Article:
San Diego characters in politics and media

National City’s Herman Baca, radio’s Bill Balance, publisher Clint McKinnon, Otto Bos, Wolfman Jack, and Gloria Penner of KPBS

Herman Baca calls the Border Patrol a reincarnation of the old Texas Rangers, whose unofficial duty was to “make sure the Mexicans didn't get uppity.”
  • Herman Baca calls the Border Patrol a reincarnation of the old Texas Rangers, whose unofficial duty was to “make sure the Mexicans didn't get uppity.”
  • Image by Robert Burroughs

Some People in This Town Don't Like Herman Baca

Baca's aptitude is in organizing his friends. At Sweetwater High School in the late Fifties, he was president of “Los Solteros” (“The Bachelors”), a club of boys from National City’s west-side barrio. The club's usual activity was to hang out at Bob’s Coffee Shop at Seventeenth Street and National Avenue, and maybe sling a bottle across the street at the Anglos — the lettermen and Key Clubbers — who hung out at Oscar’s hamburger stand.

By Joe Applegate, June 21, 1979 | Read full article

Ballance talking to a caller. “Wait! You aren’t a porker? You aren’t a lardo? You aren’t one vast waddle of womanhood?"

Ballance talking to a caller. “Wait! You aren’t a porker? You aren’t a lardo? You aren’t one vast waddle of womanhood?"

Billo: The Salubrious Life and Salacious (Well, Maybe) Opinions of Willis Bennett Ballance

He doesn’t go for large crowds, such as the one at Lehr’s Greenhouse, or “mass enthusiasms. I have a feeling never to move with the crowd. In fact, any time the general public is in favor of something — like astrology — I’m suspicious. I’m not really gregarious at all. Never have been. And I don’t like to go to parties where there is organized hilarity, like at those swinging-singles apartments, those desperate, stucco ghettos, where you are the stuccee.”

By Jeff Smith, March 26, 1981 | Read full article

The Wilsons. The service proceeded, concluding with the singing of “The Rose,” a Bette Midler standard, by Gayle, the governor’s blonde, vivacious second wife.

The Wilsons. The service proceeded, concluding with the singing of “The Rose,” a Bette Midler standard, by Gayle, the governor’s blonde, vivacious second wife.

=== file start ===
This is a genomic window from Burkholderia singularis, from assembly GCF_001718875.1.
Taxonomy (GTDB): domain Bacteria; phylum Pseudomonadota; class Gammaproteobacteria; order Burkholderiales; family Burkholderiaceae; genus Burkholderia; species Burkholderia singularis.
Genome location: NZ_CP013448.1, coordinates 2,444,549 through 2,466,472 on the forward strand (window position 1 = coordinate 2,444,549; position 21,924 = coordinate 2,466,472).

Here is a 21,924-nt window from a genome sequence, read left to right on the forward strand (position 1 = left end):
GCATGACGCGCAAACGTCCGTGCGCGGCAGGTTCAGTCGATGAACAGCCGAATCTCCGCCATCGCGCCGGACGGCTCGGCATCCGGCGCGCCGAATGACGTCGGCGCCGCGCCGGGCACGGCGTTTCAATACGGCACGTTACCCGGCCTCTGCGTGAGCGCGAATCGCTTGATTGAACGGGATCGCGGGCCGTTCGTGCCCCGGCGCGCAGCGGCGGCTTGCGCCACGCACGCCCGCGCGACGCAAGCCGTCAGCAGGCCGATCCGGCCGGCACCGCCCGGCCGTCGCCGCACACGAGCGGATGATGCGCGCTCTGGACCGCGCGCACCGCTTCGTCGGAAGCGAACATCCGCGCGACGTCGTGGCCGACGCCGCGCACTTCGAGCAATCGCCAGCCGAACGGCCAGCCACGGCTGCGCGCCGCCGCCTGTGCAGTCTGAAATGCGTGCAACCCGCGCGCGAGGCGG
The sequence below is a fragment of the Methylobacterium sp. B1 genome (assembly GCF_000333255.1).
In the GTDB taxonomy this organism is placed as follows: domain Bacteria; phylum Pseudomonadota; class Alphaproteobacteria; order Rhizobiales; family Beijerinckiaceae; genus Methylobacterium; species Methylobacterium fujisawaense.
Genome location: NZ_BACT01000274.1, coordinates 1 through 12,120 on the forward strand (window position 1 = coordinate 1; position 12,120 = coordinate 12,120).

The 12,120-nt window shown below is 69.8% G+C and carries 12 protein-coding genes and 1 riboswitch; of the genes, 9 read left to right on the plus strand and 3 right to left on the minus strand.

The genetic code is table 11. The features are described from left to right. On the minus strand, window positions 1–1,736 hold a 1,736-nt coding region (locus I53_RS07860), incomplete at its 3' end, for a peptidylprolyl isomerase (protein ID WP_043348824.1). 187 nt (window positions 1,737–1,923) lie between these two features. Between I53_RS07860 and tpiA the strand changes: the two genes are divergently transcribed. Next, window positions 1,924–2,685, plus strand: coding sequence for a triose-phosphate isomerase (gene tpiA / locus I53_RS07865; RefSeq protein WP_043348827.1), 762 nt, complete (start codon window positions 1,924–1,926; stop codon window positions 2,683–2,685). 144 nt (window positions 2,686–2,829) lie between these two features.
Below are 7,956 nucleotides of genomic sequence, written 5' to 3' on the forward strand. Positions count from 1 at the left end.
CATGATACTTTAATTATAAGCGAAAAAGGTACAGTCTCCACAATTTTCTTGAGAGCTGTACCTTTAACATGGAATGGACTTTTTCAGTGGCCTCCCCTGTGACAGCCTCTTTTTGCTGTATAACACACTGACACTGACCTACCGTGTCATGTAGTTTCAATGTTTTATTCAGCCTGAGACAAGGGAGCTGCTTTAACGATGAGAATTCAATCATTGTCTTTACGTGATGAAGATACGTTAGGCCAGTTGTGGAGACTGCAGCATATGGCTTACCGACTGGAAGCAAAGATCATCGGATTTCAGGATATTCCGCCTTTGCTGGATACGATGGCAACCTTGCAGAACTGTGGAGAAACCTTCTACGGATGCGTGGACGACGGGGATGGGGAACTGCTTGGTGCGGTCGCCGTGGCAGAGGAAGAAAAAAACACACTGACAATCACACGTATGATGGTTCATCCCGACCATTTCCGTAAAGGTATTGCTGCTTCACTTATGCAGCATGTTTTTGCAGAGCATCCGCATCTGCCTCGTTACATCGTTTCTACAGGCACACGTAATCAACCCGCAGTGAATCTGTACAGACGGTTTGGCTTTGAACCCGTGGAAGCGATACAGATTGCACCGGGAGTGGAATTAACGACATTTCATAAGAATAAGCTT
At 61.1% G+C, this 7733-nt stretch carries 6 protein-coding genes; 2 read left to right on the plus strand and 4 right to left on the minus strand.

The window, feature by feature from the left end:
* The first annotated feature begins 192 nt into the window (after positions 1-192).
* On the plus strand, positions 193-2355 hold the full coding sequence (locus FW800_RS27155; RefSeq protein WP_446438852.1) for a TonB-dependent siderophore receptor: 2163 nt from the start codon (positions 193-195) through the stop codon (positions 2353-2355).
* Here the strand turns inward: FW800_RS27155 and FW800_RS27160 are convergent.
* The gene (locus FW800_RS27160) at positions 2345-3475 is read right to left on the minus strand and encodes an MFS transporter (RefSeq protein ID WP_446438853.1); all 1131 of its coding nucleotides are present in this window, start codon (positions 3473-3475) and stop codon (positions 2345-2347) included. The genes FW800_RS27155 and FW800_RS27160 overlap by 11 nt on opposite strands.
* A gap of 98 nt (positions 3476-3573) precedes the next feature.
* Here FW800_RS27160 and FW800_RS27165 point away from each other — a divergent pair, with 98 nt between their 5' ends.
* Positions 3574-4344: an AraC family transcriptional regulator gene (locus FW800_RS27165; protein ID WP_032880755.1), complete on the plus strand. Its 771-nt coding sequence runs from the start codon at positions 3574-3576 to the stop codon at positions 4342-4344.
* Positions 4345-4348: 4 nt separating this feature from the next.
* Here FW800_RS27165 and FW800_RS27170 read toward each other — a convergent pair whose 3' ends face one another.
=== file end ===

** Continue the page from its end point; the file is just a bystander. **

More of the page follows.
By Strangers Honored, and by Strangers Mourned

Under Pete Wilson, with the indefatigable assistance of a few close staffers like Otto, the city had grown enormously. Wilson had built a new downtown shopping center. He had finally assented to construction of a trolley line. Before the popular mayor left to become a United States senator, new subdivisions were marching across the hills in the northern part of the city, and the population was growing inexorably toward one million.

By Matt Potter, June 13, 1991 | Read full article

McKinnon in his Pacific Beach office. What’s an 86-year-old millionaire doing with a personal computer? Reconciling his monthly portfolio statements on Lotus 1-2-3? “Oh...I’m writing the story of my life."

McKinnon in his Pacific Beach office. What’s an 86-year-old millionaire doing with a personal computer? Reconciling his monthly portfolio statements on Lotus 1-2-3? “Oh...I’m writing the story of my life."

Mac

“The Communists in San Diego had a little cell that was trying to take over the Journal. A general called me up one day; ‘Do you realize you have three Communists in your editorial department?’ One was a city editor, two were on general assignment. I called the president of the guild and told him I was going to have to fire them all, and he said, no, you can’t fire them.”

By Margot Sheehan, Nov. 12, 1992 | Read full article

Wolfman Jack obit in the New York Times, July 3, 1995

Wolfman Jack obit in the New York Times, July 3, 1995

Ode to the Wolfman

Sounding like a cross between Ray Charles and a parrot in great pain, the Wolfman sang a complete verse of “Happy Birthday.” On the air, Annette giggled; off the air, in the control room, the engineer grimaced and covered both ears with his hands. The song finished, Wolfman Jack put on “Sixteen Candles.” And as the Crests wished Annette a happy birthday all over again, he wiped his sweaty brow with a tissue.

By Thomas K. Arnold, July 6, 1995 | Read full article

Gloria Penner. Her radio personality is different from her off-air personality, the one that laughs so hard at her self-deprecating asides that she nearly chokes.

Gloria Penner. Her radio personality is different from her off-air personality, the one that laughs so hard at her self-deprecating asides that she nearly chokes.

Gloria’s Glories

It’s odd to hear her, hammering away at some local city councilperson about the pros and cons of halfway houses in residential neighborhoods, or about potholes, Penner sounds driven. She elevates the most mundane local matters to Meet the Press status. And hammers and hammers away until she’s satisfied. Listening to this woman lavish her intelligence and extreme curiosity on county supervisors and other bureaucrats, you can’t help but wonder if maybe she has a point.

By Abe Opincar, Nov. 30, 1995 | Read full article

All in the Family

"Desperate to avoid prosecution, Silberman, a consummate negotiator, made an offer: In exchange for leniency, he would provide incriminating information about Assembly Speaker Willie Brown, the San Francisco Democrat considered the state's second most powerful politician after the governor," according to the Los Angeles Times. "Silberman told the agents that Brown's law firm had connections to businesses with a stake in legislation under the powerful lawmaker's control, and he offered to expose the ties."

By Matt Potter, July 22, 1999 | Read full article

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